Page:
When you move for work-related reasons, the Internal Revenue Service allows you to take a moving deduction. However, if you are laid off after you move, the IRS waives a requirement for the deduction, provided the layoff was not due to misconduct. Other than this waiver, taking the deduction following a layoff is no different than taking it if you continued working for your new employer.
The Time Test
Normally, in order to take the moving tax deduction, you have to work full time for at least 39 weeks during the first year after you arrive in your new location. This helps the IRS verify that your move was in fact connected to employment. However, when you are laid off for a reason other than willful misconduct, the IRS allows you to forgo the time test. The rationale is that if you made the move in good faith and worked according to your job description, you should not be prevented from taking the deduction simply because your new employer lost the ability to keep you on as an employee.
The Distance Test
Even if you can forgo the time test for the moving deduction, you still must satisfy the distance test. If you had a previous workplace, your new workplace must be 50 miles farther from your old home than your previous workplace. For instance, if you lived 10 miles from your old job, your new workplace must be at least 60 miles from where you used to live. If you didn't have a previous workplace, your new workplace must be 50 miles from your old home.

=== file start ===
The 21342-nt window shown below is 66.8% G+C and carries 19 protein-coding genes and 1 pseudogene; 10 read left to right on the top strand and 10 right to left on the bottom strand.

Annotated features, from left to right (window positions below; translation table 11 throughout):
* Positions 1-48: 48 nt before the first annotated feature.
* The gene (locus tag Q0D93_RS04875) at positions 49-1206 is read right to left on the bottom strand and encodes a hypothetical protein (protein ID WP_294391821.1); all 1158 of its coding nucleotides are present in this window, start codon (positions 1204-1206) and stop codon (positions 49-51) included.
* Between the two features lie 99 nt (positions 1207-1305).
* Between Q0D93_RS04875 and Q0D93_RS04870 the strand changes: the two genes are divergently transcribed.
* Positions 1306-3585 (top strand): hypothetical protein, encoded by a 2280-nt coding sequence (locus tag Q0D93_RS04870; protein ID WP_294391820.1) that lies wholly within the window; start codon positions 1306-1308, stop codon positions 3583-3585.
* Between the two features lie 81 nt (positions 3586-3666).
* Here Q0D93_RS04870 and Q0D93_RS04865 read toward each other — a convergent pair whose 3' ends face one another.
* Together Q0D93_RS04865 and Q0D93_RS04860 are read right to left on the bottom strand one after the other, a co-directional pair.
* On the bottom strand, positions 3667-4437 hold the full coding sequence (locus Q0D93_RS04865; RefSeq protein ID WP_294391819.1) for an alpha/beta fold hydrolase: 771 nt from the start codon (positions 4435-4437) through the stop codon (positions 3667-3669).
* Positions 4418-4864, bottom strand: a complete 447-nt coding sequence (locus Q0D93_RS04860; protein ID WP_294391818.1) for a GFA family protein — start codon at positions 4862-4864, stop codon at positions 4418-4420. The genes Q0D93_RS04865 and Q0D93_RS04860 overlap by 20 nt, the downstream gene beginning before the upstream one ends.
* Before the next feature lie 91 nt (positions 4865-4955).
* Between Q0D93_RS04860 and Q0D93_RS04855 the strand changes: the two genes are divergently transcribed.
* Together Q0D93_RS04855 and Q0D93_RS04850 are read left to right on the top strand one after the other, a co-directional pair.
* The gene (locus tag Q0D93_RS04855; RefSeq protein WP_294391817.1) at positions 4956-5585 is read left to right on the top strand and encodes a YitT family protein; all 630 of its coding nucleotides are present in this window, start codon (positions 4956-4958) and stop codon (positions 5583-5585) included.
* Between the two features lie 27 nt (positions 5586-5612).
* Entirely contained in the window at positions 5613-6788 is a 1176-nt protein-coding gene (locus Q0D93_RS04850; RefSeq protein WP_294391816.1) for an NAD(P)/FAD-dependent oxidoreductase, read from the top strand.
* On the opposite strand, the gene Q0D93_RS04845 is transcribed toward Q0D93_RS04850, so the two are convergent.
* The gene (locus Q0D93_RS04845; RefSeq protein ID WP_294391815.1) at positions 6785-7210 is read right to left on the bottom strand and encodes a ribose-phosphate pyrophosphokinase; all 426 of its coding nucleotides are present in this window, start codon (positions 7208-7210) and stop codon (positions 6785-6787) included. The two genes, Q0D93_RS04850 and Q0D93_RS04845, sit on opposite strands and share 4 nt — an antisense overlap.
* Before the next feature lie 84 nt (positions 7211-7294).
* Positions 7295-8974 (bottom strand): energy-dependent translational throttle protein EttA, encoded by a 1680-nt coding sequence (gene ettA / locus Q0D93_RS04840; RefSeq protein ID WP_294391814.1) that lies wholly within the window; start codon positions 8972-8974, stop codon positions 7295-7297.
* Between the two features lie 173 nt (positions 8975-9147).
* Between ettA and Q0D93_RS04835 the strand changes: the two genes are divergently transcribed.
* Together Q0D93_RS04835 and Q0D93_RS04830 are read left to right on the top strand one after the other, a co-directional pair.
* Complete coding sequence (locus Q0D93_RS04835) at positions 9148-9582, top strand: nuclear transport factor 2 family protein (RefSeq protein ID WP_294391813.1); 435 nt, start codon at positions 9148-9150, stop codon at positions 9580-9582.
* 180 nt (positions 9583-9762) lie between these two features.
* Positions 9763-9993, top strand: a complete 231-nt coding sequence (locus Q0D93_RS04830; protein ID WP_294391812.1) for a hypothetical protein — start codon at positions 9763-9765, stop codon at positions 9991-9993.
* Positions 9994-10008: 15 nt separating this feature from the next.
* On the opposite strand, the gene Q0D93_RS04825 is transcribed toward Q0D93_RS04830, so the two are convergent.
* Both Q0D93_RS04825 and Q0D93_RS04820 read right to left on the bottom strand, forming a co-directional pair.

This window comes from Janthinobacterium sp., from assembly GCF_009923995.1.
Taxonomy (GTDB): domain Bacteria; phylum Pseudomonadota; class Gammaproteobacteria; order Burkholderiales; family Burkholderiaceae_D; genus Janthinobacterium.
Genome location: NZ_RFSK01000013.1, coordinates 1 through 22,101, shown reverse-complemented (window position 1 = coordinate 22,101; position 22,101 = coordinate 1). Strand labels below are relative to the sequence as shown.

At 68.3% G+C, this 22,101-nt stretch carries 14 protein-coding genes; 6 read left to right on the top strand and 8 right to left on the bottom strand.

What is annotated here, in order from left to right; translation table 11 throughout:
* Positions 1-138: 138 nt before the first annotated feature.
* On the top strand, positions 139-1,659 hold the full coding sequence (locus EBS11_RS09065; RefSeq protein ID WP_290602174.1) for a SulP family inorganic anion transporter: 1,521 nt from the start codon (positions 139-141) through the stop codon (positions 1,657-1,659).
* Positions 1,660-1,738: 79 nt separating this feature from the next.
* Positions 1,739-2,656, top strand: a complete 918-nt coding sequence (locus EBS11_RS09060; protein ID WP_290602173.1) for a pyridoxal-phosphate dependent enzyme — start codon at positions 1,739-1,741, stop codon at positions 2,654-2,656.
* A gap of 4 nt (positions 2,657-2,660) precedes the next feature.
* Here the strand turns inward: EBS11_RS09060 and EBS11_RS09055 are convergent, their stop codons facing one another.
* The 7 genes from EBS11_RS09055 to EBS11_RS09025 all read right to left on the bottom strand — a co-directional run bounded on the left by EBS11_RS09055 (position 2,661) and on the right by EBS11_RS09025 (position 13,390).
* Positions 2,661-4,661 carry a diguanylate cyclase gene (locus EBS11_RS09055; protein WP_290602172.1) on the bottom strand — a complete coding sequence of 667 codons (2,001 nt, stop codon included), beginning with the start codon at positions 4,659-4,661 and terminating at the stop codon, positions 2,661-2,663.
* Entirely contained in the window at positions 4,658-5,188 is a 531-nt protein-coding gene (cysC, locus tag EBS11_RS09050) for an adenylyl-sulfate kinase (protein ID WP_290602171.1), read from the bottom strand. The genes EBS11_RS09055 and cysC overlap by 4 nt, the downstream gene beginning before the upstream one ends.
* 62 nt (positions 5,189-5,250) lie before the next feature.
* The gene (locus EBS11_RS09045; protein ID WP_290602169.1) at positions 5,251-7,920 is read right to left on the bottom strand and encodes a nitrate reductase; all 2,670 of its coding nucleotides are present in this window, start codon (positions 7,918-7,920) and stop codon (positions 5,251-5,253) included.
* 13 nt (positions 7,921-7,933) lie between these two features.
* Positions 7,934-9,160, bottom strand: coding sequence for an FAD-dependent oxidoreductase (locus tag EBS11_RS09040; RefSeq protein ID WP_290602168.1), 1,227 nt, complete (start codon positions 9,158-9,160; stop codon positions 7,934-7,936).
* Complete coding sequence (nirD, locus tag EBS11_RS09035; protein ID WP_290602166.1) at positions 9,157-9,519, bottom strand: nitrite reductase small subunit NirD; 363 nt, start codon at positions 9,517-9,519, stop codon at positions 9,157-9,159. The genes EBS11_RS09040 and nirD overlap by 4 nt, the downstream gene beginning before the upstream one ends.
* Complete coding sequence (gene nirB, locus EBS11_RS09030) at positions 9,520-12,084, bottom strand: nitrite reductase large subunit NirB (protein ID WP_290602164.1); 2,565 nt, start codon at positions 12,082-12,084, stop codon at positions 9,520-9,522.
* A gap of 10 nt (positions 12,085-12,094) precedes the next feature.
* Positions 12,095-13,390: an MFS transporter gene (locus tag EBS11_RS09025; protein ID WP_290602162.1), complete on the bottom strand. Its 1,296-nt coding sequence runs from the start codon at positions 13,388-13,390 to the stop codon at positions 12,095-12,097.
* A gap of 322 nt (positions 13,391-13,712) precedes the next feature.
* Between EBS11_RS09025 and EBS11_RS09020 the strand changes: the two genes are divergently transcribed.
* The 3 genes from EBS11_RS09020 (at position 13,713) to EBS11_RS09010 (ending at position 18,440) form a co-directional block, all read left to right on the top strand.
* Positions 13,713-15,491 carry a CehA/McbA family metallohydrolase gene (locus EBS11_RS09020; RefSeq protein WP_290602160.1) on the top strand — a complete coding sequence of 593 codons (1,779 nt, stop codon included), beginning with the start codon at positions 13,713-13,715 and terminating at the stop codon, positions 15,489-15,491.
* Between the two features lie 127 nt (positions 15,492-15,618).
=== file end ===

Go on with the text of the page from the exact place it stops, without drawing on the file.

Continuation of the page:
What Is Covered
In general, you can deduct all the expenses related to the physical transport of your property, you, your family members and pets. For instance, you can deduct the cost of a moving truck and packing materials. You also can deduct "in-transit" storage fees but are limited to only those fees incurred for the 30 days after your goods are picked up for transport.
What Is Not Covered
As a basic rule of thumb, items covered under the moving deduction are those related to getting from one location to the other. Thus, you cannot deduct things like the meals you eat during the move or cleaning the old property. Those items typically cannot be connected directly to the move -- you can clean and eat without actually leaving your old home, for example, so you can't prove those expenses are moving expenses.
Wanda Thibodeaux is a freelance writer and editor based in Eagan, Minn. She has been published in both print and Web publications and has written on everything from fly fishing to parenting. She currently works through her business website, Takingdictation.com, which functions globally and welcomes new clients.